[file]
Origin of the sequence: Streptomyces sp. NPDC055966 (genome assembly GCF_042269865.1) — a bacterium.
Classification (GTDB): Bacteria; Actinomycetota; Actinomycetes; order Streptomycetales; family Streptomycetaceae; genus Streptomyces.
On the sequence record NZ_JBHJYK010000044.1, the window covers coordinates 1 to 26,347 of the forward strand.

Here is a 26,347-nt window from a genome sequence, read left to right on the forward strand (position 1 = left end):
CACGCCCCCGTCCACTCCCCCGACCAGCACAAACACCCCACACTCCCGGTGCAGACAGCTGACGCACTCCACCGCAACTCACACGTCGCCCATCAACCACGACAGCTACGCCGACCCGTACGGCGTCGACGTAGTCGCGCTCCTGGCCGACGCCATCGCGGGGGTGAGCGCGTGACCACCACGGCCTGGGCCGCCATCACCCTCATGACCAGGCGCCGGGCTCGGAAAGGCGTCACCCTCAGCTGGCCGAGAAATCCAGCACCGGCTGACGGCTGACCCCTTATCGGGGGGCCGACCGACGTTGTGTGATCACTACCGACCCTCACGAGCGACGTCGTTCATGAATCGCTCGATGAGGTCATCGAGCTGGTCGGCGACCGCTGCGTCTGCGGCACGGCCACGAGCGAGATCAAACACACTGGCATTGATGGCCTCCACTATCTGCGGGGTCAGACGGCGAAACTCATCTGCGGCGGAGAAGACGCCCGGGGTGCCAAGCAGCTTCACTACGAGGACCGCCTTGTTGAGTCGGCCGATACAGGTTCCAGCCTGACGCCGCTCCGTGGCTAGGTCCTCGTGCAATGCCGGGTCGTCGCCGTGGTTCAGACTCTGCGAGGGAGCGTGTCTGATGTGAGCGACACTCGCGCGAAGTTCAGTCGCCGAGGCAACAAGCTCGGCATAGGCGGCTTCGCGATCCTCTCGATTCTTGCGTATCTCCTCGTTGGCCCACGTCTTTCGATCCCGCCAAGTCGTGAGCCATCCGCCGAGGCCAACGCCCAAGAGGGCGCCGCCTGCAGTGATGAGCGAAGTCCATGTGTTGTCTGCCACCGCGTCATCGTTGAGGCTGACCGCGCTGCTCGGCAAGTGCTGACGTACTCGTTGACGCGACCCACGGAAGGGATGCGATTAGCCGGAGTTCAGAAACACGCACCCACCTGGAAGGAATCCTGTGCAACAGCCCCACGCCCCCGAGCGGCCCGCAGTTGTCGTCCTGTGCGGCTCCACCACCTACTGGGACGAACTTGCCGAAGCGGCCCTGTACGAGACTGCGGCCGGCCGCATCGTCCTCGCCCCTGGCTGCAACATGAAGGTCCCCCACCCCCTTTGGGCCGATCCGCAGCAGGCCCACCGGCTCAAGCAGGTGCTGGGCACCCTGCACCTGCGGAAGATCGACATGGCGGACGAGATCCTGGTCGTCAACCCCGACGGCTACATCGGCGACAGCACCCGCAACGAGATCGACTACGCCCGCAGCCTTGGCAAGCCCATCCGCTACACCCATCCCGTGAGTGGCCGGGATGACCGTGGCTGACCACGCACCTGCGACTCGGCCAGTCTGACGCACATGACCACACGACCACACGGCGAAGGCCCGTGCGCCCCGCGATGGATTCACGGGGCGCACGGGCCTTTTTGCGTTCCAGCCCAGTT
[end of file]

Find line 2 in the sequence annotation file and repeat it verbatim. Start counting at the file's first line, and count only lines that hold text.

Classification (GTDB): Bacteria; Actinomycetota; Actinomycetes; order Streptomycetales; family Streptomycetaceae; genus Streptomyces.